August 24, 2022
Interested in purchasing a lab-grown diamond? You’re not alone – more people than ever are choosing lab-grown diamonds over natural diamonds. And it’s no wonder why – lab-grown diamonds offer the same beauty as natural diamonds, but for a fraction of the cost. In fact, lab-grown diamonds are real diamonds and will test as a real diamond. This guide will teach you where and how to find the best lab-grown diamonds.
The best way to get a high-quality yet affordable lab-grown diamond is to learn about the 4 Cs. It’s also extremely important to research your potential diamond’s certifying agency to make sure that it is reliable. Let’s start by going over the 4 Cs.
The 4 Cs are an industry-wide method of measuring the beauty and value of a diamond. The 4 Cs are Cut, Color, Clarity, and Carat. By understanding the 4 Cs, you’ll be able to choose the best, most beautiful diamond for your budget.
Cut is often considered the most important of the 4 Cs. An expertly cut diamond will be full of sparkle and brilliance; a poorly cut diamond will look dull and won’t reflect much light. Diamonds can receive one of the following cut grades: Ideal, Very Good, Good, and Poor.
Ideal-cut diamonds are engineered for maximum light return and have excellent polish and symmetry. This cut grade is only achievable for round-cut diamonds; fancy shapes (any shape that is not round) cannot receive an Ideal cut grade. Since this is the highest-quality cut grade, it will also be the most expensive.
Diamonds with a Very Good cut will provide ample sparkle. These diamonds have great polish and symmetry.
These diamonds have a good amount of sparkle and adequate polish and symmetry.
Diamonds with a poor cut won't have much sparkle, and can even face up smaller. Ritani does not offer diamonds with a poor cut.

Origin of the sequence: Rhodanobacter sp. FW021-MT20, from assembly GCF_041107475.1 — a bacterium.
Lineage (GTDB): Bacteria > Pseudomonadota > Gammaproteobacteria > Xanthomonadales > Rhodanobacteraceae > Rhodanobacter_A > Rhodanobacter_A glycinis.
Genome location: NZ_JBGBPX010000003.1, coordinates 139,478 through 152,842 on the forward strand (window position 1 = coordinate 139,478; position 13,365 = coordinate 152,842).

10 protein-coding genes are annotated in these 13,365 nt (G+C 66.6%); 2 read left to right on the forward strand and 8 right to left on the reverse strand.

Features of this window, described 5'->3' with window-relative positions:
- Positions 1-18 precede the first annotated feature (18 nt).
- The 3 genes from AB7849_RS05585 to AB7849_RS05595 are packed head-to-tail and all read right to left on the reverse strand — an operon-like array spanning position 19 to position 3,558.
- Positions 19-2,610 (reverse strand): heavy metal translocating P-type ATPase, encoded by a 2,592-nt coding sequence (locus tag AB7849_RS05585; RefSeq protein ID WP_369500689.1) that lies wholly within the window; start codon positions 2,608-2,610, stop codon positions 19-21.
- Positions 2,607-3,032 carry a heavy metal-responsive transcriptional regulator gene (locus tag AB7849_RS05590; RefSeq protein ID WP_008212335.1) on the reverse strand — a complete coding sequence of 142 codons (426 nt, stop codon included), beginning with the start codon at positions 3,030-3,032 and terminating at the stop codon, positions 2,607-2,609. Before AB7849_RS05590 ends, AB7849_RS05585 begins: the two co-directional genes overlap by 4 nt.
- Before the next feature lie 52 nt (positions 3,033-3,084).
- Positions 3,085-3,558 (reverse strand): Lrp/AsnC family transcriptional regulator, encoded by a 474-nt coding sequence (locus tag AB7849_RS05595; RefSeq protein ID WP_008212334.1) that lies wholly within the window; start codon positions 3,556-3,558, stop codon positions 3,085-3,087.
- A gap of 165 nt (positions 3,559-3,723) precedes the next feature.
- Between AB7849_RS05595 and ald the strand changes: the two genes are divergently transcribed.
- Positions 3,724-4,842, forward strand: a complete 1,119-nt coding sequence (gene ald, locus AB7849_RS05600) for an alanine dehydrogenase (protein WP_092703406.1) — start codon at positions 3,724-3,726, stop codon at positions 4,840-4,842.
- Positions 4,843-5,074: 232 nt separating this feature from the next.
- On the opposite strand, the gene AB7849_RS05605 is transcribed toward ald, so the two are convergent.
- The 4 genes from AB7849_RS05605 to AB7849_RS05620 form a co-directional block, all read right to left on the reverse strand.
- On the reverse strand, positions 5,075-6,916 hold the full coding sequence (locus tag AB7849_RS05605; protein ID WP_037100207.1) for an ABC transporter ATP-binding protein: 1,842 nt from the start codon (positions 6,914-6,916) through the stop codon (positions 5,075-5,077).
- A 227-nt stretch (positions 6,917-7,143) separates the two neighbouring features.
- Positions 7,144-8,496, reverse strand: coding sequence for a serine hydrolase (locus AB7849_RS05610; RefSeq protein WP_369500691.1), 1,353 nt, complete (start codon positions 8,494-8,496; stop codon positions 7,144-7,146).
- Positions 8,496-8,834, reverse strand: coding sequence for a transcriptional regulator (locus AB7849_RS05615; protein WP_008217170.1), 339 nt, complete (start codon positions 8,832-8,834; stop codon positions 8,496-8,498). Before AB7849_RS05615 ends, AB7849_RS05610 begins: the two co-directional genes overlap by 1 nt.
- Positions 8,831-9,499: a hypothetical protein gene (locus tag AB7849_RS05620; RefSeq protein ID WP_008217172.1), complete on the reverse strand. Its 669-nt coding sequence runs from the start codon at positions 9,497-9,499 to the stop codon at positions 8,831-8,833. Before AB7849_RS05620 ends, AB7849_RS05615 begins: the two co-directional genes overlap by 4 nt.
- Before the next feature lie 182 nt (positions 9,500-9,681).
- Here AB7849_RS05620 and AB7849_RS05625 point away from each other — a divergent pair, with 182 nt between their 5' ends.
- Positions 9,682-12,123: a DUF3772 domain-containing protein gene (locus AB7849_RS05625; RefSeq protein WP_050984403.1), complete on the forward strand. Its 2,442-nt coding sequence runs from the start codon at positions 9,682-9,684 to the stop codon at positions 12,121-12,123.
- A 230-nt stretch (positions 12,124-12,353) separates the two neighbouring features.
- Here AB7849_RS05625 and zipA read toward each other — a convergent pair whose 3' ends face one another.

Choose the best cut grade for your diamond – for a round cut, choose an Ideal cut, and for a fancy shape, choose a Very Good cut. You should also make sure your diamond has Excellent polish and Excellent symmetry for maximum beauty and scintillation.
A diamond’s color grade measures how little color it reflects. Some diamonds naturally have a faint or noticeable yellow hue. Diamonds are graded on a scale of D to Z – D being completely colorless, Z having noticeable yellow or brown color. Most shoppers seek diamonds that appear colorless.
At Ritani, we recommend near-colorless diamonds, which will face up as white but will still help you save hundreds or even thousands of dollars.
Colorless diamonds (D, E, and F) are completely white. They are very rare, and thus the most expensive. Colorless diamonds pair best with silver-colored metals like platinum and white gold.
Near-colorless diamonds pair well with any metal, including rose and yellow gold. These diamonds will face up as white, but are far less expensive than colorless diamonds, making them a wise purchase.
These warmer-toned diamonds have a faint-yellow hue and pair best with rose or yellow gold. Even though the diamond color scale goes from D to Z, Ritani does not carry diamonds below L.
Clarity refers to how many (or how few) inclusions a diamond has. Inclusions are tiny imperfections on the inside of the diamond. Too many inclusions can detract from the beauty of a diamond.
Flawless diamonds have zero inclusions or blemishes. Not only are Flawless lab-grown diamonds very rare as they are difficult to create in a laboratory setting, but they would be quite expensive if you could find one.
Internally Flawless diamonds have no visible inclusions but may have blemishes. Blemishes are external flaws that can occur from cutting or setting the stone. Internally Flawless diamonds are also rare, making them more expensive to purchase.
VVS diamonds have very few inclusions visible under 10x magnification. They will be eye clean.
VS1 and VS2 diamonds have a few more inclusions than VVS diamonds, but will still be eye clean.
SI1 and SI2 diamonds have small imperfections that may be visible to the naked eye. Slightly Included diamonds are sometimes eye clean, but are not always, so pay attention to where and how large the stone's inclusions are. Pass on diamonds with inclusions at the center of the stone's table.
To make sure your diamond is eye clean (eye clean diamonds do not have inclusions visible to the naked eye) choose a minimum clarity grade of VS2. It’s also essential that you view HD images and videos of your diamond before purchasing it.